REVIEW: The Hateful Eight (2015)

In post-Civil War Wyoming, bounty hunter John “The Hangman” Ruth (Kurt Russell) rides a coach towards the town of Red Rock, where he intends to deposit his prisoner Daisy Domergue (Jennifer Jason Leigh) with the local sheriff in return for a handsome bounty. On the road he picks up both another bounty hunter (Samuel L. Jackson) and a Southern white supremacist (Walton Goggins) who claims to be Red Rock’s new sheriff. When a blizzard traps them in an isolated haberdashery, they find themselves trapped with a group of four mysterious strangers – at least one of whom may be collaborating with Domergue to set her free.

Quentin Tarantino has spent almost his entire directorial career as a keenly divisive filmmaker. For many, appreciation for his films seem to run through three stages: an initial thrill at his pop culture sensibilities and snappy dialogue, a subsequent dislike that his films seem cobbled together from images and ideas by earlier filmmakers of the 1960s and 1970s, and finally a satisfaction that his textual poaching is actually the point of his work. He is arguably America’s definitive post-modern filmmaker, taking pre-existing elements and remixing them into new forms. The Hateful Eight is his eighth and most recent feature, and much like his seventh Django Unchained, seeks to rework the western genre into an actively violent, gory and self-aware form. The result is almost one of Tarantino’s very best films, save for one crippling and unpleasant flaw. We will get to that flaw in a moment, and putting it aside leaves an exceptional and inventive work of cinema.

It is a long film, but also a patient one. It uses long scenes of dialogue and non-linear storytelling to expand upon and reveal an ensemble cast of variously disreputable characters. No one is particularly likeable, and if they were real people you would be hard-pressed to want to be in the same room as any of them, but sharp comedic dialogue and uniformly sterling performances make them a sensationally entertaining group to observe. Much of the cast are rock-solid dependable actors such as Kurt Russell, Tim Roth and Jennifer Jason Leigh. The real stand-out is former star of The Shield Walton Goggins as the racist, comically stupid sheriff Chris Mannix. Goggins has always been a strong actor, and in The Shield he made his character fascinating to watch while still being utterly repellent. He is much, much funnier here, but he still achieves the same effect: Mannix is a thoroughly ugly white supremacist, yet Goggins makes him so interesting. He also has easily the broadest character arc of the entire cast, and does not waste one second of that opportunity.

Tarantino’s playful, knowing screenplay is beautifully paced and structured, and showcases his particular gift for slipping from comedy to drama to blunt, horrifying violence with ease. It all looks tremendous thanks to cinematographer Robert Richardson, whose long collaborations with Tarantino, Scorsese and Stone have made him easily one of the best photographers in the business. It even sounds brilliant as well, with Tarantino employing legendary composer Ennio Morricone to provide an original orchestral score. This is a first for Tarantino: his other films have predominantly sourced pre-existing music.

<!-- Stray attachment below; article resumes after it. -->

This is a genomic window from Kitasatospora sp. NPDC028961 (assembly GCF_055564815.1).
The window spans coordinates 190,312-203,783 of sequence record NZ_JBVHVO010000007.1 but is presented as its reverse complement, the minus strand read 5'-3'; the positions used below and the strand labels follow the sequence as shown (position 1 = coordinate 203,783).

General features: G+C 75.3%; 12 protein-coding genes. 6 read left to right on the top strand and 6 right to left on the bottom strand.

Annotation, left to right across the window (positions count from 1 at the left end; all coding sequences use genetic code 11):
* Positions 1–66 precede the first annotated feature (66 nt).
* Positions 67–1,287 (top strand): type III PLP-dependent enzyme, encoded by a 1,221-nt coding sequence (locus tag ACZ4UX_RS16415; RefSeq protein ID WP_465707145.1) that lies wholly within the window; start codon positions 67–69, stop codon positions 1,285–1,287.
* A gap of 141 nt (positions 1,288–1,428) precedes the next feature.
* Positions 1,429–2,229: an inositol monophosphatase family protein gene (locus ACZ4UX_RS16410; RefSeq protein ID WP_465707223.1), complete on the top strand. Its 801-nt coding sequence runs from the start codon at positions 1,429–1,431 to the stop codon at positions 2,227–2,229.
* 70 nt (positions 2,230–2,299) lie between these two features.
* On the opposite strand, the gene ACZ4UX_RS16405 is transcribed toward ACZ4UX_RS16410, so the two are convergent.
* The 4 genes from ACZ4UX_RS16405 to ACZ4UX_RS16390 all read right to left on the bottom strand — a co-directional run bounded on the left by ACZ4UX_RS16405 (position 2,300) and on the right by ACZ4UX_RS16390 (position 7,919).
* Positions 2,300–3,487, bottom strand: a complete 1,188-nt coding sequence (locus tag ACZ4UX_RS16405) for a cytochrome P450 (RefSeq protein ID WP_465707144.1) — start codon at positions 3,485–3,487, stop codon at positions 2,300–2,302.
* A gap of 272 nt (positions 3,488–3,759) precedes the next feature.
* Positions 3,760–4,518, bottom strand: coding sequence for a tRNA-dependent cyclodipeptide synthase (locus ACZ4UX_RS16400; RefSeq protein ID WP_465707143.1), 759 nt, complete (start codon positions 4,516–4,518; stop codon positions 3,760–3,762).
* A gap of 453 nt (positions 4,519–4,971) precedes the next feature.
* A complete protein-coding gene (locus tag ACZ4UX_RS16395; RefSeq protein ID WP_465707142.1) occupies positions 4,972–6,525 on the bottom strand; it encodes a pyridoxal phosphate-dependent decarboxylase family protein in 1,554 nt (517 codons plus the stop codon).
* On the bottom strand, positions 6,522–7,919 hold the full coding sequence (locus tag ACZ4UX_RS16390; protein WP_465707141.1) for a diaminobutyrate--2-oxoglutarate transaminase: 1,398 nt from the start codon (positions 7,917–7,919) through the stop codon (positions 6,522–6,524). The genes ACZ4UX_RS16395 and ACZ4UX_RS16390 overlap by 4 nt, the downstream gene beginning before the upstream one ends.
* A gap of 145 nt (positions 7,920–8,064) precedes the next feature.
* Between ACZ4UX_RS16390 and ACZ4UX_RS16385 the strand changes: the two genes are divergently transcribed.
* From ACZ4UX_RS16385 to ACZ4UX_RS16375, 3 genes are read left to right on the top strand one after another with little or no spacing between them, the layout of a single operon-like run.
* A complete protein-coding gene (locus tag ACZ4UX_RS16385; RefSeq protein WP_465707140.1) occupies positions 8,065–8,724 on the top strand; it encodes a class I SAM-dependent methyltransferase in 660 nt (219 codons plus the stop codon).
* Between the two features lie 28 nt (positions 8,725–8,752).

So what is the flaw? Put simply, and acknowledging this will spoil the film’s finale for any reader that has not seen it, The Hateful Eight has a genuinely ugly attitude to women. In terms of race it is remarkably on the money, confronting the events of the Civil War and using Samuel L. Jackson’s Major Marquis Warren to provide a strong commentary on post-war race that resonates today. In terms of gender, it’s this simple: there is one key female character – Daisy Domergue – and she is imprisoned, beaten, traumatised, and murdered. The film’s final scene involves two mortally wounded men – one a black Civil War hero, the other an avowed Southern racist – bonding together and laughing as they lynch a blood-soaked, badly injured woman from the rafters. There are excuses one can throw at the problem, sure: 19th century America was probably pretty sexist, and Tarantino is deliberately echoing old westerns that were also generally pretty sexist. That is the problem, however: they really are excuses. At first it seems a genuine shame that an otherwise masterful film heads down such an actively unpleasant route.

Jennifer Jason Leigh is great in her role. In that regard she follows a range of exceptional female characters in earlier Tarantino films; the Bride in Kill Bill, Jackie in Jackie Brown, and so on. At the moment when it really matters, Tarantino appears to let her down. The Hateful Eight is mostly great, but for many that one flaw is one hell of a dealbreaker. Unless, of course, there is a deeper political motive here: an argument that sexism and misogyny is so toxic in America and so inescapable that even black militants and white supremacists will bond over the abuse of women. It is a pretty break point to argue; in the end it is up to the viewer how they want to interpret what goes on.

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